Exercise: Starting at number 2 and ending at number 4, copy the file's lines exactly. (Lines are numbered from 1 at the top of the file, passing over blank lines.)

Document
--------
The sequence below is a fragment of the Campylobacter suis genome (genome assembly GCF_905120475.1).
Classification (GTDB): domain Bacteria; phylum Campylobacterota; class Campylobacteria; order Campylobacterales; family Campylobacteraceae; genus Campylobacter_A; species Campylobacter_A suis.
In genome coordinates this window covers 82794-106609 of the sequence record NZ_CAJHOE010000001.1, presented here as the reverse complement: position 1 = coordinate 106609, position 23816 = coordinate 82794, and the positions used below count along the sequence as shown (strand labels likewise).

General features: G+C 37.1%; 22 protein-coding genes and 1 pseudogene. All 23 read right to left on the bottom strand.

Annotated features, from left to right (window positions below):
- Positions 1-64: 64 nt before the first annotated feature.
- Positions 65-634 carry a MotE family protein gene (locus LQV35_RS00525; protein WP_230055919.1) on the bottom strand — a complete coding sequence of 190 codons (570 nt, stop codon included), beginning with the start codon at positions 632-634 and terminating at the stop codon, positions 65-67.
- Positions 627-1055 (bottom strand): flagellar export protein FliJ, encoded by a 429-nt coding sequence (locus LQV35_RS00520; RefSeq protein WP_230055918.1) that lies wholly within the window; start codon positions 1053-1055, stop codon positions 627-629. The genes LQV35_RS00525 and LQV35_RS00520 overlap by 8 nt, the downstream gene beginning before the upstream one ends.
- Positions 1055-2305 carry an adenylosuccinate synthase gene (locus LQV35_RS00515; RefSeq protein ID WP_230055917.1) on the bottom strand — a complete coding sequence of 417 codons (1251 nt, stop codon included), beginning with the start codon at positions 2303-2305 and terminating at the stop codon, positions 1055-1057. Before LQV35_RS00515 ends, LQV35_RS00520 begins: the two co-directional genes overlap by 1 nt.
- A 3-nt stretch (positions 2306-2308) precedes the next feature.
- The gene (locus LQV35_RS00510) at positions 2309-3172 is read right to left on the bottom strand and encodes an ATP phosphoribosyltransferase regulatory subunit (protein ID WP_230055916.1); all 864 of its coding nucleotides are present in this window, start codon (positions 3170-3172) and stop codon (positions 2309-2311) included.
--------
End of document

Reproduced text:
Classification (GTDB): domain Bacteria; phylum Campylobacterota; class Campylobacteria; order Campylobacterales; family Campylobacteraceae; genus Campylobacter_A; species Campylobacter_A suis.
In genome coordinates this window covers 82794-106609 of the sequence record NZ_CAJHOE010000001.1, presented here as the reverse complement: position 1 = coordinate 106609, position 23816 = coordinate 82794, and the positions used below count along the sequence as shown (strand labels likewise).

General features: G+C 37.1%; 22 protein-coding genes and 1 pseudogene. All 23 read right to left on the bottom strand.